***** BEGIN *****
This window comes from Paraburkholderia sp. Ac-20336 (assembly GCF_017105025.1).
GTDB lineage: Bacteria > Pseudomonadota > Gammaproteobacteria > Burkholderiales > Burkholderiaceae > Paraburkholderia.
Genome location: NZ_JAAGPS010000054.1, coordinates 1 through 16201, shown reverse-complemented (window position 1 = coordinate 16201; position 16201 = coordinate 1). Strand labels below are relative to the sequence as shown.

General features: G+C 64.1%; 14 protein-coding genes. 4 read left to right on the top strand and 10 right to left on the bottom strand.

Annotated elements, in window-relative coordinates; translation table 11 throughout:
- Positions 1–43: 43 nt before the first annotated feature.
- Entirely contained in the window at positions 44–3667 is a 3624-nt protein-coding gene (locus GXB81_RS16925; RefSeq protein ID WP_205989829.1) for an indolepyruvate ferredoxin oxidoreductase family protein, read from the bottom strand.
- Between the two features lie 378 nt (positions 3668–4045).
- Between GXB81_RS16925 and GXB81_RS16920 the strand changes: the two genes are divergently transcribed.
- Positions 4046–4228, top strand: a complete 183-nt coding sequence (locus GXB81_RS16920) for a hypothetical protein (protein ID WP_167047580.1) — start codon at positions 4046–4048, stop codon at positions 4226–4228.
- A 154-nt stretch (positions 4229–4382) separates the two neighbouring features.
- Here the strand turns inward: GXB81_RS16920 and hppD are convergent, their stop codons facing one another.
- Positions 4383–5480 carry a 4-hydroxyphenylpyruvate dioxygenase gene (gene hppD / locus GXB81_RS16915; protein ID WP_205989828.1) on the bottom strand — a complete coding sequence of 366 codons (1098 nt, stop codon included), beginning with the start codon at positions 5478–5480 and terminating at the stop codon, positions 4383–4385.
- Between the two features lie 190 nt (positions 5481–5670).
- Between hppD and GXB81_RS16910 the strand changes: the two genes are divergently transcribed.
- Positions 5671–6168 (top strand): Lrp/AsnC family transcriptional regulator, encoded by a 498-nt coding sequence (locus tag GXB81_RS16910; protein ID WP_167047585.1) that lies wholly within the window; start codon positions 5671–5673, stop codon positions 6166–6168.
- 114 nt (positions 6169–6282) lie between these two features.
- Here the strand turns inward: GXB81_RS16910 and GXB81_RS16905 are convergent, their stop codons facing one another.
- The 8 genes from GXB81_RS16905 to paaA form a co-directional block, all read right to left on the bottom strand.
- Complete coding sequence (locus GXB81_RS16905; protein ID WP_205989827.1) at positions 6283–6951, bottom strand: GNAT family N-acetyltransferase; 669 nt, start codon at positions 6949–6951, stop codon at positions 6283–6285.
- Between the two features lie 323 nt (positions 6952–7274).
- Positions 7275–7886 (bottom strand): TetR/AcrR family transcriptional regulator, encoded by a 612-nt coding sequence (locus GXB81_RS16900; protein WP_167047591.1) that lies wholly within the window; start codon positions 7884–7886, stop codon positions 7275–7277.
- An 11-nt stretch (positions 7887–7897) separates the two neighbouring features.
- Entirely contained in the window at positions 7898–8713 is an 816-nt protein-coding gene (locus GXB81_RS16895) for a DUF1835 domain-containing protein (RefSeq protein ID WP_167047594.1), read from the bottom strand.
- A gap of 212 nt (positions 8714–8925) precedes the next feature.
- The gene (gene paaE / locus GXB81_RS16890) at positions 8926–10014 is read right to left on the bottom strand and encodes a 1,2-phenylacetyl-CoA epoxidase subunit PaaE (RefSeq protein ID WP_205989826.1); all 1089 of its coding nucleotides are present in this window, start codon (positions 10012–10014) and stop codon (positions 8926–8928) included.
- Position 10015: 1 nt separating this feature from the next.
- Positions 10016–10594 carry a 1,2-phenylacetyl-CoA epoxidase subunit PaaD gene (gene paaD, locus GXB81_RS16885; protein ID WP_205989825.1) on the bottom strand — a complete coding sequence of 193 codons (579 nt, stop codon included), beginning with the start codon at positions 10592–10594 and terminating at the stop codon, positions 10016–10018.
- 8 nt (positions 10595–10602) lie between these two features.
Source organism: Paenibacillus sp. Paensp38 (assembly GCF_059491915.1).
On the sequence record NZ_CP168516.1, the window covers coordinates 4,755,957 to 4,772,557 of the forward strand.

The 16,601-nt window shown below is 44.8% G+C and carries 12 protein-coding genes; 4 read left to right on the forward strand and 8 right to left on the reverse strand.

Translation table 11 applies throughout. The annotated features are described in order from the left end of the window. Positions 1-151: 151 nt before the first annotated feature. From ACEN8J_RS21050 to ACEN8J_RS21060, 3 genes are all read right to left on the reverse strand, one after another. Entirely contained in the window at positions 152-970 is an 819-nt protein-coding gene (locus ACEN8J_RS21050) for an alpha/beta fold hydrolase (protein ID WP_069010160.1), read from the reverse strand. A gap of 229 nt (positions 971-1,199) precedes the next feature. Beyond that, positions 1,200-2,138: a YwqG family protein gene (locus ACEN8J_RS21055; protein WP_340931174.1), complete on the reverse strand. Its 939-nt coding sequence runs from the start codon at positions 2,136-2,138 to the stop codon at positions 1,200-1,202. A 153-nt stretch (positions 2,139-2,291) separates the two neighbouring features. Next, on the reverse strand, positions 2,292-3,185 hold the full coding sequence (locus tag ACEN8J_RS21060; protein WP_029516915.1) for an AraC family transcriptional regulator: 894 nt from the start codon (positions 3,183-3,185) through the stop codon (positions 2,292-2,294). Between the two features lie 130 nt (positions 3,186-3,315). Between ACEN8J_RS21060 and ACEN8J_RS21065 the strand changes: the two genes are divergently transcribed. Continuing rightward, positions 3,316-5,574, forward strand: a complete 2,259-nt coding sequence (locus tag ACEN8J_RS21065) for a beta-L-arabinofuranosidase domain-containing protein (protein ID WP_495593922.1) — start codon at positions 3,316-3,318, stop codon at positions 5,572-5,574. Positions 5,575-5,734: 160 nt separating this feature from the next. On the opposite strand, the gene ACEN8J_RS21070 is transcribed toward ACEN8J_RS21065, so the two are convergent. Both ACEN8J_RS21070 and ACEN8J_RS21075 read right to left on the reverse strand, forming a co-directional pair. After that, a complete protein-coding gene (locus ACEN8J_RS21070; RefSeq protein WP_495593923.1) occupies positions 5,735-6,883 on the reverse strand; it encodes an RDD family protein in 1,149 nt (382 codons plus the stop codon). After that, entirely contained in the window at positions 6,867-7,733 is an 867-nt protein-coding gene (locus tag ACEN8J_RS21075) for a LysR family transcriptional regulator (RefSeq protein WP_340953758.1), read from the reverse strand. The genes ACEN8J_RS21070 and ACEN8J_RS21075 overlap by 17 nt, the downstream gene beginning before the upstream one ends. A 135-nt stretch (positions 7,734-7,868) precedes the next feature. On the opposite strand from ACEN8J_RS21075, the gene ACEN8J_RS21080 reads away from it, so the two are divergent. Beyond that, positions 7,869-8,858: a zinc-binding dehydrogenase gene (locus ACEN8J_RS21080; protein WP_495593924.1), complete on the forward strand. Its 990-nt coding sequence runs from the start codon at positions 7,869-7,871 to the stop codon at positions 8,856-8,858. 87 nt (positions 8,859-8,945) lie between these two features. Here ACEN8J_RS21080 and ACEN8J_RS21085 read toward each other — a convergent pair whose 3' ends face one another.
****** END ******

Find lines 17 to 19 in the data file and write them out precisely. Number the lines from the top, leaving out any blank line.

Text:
- 114 nt (positions 6169–6282) lie between these two features.
- Here the strand turns inward: GXB81_RS16910 and GXB81_RS16905 are convergent, their stop codons facing one another.
- The 8 genes from GXB81_RS16905 to paaA form a co-directional block, all read right to left on the bottom strand.